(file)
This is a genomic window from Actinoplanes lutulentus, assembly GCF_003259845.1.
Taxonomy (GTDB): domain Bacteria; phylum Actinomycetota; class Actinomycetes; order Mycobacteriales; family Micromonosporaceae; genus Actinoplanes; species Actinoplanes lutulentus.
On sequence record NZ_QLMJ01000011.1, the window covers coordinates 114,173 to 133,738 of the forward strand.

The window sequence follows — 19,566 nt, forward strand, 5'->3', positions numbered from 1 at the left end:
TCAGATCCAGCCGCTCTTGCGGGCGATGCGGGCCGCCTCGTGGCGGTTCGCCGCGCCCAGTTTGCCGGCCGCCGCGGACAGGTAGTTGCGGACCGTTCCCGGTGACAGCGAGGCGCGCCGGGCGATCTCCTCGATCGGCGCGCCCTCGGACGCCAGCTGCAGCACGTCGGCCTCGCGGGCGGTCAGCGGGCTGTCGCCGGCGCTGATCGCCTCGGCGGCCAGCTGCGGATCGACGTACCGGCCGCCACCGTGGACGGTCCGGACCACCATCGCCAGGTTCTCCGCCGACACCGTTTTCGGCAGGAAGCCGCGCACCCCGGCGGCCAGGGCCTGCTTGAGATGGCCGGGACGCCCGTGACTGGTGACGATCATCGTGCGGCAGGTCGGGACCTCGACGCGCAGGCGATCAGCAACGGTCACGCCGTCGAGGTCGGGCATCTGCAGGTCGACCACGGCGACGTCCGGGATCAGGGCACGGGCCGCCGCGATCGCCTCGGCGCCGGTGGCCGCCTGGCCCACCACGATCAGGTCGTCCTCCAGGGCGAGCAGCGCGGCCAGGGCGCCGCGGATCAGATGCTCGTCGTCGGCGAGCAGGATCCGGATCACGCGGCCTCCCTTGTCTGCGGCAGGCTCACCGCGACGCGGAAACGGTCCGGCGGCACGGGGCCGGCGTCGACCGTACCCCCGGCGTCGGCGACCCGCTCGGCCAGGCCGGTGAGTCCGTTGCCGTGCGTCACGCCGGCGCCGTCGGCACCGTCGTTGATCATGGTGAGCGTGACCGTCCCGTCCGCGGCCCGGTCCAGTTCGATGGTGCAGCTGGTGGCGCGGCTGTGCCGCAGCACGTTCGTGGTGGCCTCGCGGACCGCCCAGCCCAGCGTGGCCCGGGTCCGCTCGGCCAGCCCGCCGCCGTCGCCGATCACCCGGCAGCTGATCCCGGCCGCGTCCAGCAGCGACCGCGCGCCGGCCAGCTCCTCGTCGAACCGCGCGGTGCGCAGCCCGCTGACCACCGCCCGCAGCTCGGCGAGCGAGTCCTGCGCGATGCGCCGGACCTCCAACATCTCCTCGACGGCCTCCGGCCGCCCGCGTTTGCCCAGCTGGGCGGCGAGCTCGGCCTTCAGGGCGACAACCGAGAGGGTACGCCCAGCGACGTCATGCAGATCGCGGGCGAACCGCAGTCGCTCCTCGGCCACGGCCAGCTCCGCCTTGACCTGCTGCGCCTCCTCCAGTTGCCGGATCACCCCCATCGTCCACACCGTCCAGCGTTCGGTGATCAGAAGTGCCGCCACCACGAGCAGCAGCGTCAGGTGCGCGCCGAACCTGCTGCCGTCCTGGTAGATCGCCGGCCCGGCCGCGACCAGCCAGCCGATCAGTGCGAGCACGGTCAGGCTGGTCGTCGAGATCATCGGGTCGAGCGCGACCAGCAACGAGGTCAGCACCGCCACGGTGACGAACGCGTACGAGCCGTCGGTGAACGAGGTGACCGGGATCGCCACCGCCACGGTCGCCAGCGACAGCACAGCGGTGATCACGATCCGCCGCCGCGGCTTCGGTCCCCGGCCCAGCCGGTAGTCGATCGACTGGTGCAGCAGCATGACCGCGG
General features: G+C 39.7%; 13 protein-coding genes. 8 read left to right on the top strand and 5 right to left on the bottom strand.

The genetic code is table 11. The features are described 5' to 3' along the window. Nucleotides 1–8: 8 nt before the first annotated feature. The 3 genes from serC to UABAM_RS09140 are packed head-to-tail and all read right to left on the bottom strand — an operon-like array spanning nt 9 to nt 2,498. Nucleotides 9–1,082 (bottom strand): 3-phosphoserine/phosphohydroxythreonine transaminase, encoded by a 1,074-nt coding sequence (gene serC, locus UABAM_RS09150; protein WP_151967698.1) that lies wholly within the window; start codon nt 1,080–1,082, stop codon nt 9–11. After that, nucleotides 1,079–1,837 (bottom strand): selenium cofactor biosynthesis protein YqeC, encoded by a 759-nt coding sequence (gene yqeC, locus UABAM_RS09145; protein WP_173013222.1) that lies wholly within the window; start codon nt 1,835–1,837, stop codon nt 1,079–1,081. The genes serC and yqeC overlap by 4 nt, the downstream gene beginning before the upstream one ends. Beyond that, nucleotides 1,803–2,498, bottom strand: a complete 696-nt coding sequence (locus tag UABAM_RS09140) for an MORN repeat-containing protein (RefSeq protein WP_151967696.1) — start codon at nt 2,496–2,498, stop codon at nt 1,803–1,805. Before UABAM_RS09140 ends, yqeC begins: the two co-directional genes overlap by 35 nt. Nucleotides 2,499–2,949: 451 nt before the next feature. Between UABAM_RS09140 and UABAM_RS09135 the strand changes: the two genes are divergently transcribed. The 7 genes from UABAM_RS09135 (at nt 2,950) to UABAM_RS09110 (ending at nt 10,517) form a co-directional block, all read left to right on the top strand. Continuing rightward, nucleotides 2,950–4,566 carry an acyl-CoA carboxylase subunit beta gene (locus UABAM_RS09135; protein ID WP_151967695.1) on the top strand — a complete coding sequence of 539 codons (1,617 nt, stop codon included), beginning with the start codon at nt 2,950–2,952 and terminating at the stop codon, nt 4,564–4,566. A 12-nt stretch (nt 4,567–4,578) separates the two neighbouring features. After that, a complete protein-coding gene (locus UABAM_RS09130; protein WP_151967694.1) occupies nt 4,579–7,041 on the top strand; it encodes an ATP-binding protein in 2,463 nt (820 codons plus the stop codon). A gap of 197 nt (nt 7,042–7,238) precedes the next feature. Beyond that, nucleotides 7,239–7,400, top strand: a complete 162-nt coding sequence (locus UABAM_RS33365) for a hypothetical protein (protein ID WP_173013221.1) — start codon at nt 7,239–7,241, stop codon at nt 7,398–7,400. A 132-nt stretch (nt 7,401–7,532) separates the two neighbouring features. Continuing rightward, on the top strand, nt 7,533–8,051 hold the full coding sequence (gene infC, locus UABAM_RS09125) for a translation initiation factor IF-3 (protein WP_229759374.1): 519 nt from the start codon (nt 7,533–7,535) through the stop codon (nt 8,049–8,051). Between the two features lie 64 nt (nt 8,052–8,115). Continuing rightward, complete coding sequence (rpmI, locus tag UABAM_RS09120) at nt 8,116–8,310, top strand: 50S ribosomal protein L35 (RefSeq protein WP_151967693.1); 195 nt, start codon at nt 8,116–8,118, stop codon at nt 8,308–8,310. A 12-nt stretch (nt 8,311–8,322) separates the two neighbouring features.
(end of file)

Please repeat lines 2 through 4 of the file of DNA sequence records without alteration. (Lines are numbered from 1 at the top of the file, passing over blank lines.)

Taxonomy (GTDB): domain Bacteria; phylum Actinomycetota; class Actinomycetes; order Mycobacteriales; family Micromonosporaceae; genus Actinoplanes; species Actinoplanes lutulentus.
On sequence record NZ_QLMJ01000011.1, the window covers coordinates 114,173 to 133,738 of the forward strand.

The window sequence follows — 19,566 nt, forward strand, 5'->3', positions numbered from 1 at the left end: